This was written for The Red Dress Club, a virtual writer's society I recently discovered, thanks to Twitter. This is my first submission!
What follows is a fictionalized account; elements of it have actually happened, some details have been embellished or added in the interest of storytelling.
Write a short piece, either fiction or non-fiction, about something ugly – and find the beauty in it.
Word limit: 600 My count: 535
Ugh. Bathing suit shopping.I flip through the racks, searching for a one-piece that looks long enough to fit me (or potentially stretchy enough to cover my torso)
Clack, clack, clack. The snapping sound of the hangers gets faster and faster as my exasperation grows and my hope fades.
I flip to the final suit on the rack and sigh heavily. No luck. Again. Moving slowly to the two-piece suits across the aisle, I find a couple of options, including a halter-style top with a skirted bottom.
The dressing room practically mocks me from across the store.
I try on the suits, tossing the rejects into a pile, and examine the last option.
Pulling on the skirted bikini bottom, I feel that familiar pang of resignation. This is my body. Turning slowly in the mirror, I examine every inch of my abdomen, the parts of me that would be on public display, should I choose this suit.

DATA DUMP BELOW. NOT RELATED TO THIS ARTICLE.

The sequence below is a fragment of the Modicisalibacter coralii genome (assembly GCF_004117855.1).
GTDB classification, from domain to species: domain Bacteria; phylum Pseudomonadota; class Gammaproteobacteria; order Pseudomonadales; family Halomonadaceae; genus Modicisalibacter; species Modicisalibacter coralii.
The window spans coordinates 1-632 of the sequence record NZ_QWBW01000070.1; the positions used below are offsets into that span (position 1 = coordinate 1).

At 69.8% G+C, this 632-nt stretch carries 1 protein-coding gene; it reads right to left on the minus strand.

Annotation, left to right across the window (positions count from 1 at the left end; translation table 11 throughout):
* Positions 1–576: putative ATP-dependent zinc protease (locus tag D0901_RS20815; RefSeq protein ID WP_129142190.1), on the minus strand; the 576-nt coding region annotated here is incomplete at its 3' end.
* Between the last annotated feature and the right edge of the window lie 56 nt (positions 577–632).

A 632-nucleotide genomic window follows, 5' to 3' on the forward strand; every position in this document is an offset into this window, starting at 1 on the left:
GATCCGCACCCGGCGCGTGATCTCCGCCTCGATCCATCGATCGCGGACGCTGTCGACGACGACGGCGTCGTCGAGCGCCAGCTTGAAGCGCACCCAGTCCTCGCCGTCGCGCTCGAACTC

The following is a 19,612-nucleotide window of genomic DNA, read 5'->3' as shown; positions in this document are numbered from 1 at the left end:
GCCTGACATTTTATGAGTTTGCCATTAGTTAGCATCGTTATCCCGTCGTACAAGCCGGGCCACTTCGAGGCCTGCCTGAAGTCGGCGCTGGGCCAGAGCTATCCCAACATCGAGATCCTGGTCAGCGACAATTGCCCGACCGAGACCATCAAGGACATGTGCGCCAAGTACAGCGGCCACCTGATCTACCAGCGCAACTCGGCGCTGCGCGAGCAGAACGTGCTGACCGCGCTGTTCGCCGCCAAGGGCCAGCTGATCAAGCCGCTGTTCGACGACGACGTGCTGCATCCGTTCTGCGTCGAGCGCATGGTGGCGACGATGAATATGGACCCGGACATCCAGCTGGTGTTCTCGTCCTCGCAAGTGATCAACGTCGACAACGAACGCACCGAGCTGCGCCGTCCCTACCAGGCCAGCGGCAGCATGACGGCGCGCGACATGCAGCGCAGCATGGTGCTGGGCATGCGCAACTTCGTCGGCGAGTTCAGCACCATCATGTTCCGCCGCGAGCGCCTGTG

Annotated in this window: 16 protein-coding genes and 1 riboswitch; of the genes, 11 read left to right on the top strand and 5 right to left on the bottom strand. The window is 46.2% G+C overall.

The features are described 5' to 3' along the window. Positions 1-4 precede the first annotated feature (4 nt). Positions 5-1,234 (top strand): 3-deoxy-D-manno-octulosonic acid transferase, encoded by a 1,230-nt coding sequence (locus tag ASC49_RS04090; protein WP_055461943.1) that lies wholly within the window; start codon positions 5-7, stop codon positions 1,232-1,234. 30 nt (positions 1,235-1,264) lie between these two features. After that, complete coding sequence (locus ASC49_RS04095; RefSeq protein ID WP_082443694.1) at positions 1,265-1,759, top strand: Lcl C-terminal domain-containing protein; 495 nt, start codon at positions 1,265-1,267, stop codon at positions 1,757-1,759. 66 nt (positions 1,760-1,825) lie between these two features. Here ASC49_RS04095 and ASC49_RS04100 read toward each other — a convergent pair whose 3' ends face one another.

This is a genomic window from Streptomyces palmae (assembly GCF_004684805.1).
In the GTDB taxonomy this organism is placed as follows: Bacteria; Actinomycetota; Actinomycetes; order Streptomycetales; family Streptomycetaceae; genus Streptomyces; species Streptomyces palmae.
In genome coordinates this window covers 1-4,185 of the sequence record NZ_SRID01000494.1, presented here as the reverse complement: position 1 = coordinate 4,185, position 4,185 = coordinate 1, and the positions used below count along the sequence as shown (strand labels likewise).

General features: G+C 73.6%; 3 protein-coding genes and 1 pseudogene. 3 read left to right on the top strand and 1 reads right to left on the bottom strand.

The stretch marks first; striations that circle my hips and across my back, still as prominent and shiny as they were when they first appeared, more than ten years ago.
The other scars glow to my eyes; angry pink slash marks running in all directions. Two big ones, each more than five inches long, accompanied by a constellation of others; puncture marks and smaller incisions, some old and some new. They all seem to throb now, under my critical gaze.
My eyes land now on the one part I like; my tattoo. The bright green ribbon makes me smile inwardly, bringing back memories of our trip to Vegas, and five of my fifteen minutes of fame. I find myself shrugging at the image in the mirror – “This is it,” I think to myself.
The dressing room is busy for a weekday afternoon, and the only three-way mirror it outside the confines of my private little cubby. I can hear a group of girls outside; prom dress shopping is my guess, based on the reflected sparkles and rustling fabric I see and hear.
Whenever I encounter a group of teenaged girls, all of my 16-year old insecurities come rushing back. I realize that I'm practically invisible to them, just some random pushing-middle aged lady at the mall. But still, their presence gives me pause.
I take a deep breath and open the door, head held high, aiming for the mirrors, a trajectory that takes me right through this gathering of gorgeous high school girls. I wouldn't say they fell silent as a walk by, but my passing through their space is noticed.
I arrive at the three-way mirrors and do the over-shoulder butt check.
“Cool tattoo…” one of the girls is suddenly talking to me. “What's the green ribbon mean?” She looks genuinely interested, so I don't ignore her, which is my usual M.O.
“Hmm? Oh. Um, the green is for organ and tissue donation. And this,” I point to one of the largest scars, running alongside the tattoo. “Is from my kidney transplant.”
” Oh.” She takes it in for a moment, considering. “That's badass.”
Um. “Oh. Thanks.” Done checking myself in the mirror, I turn and head back to the dressing room.
Badass? I bought the bikini.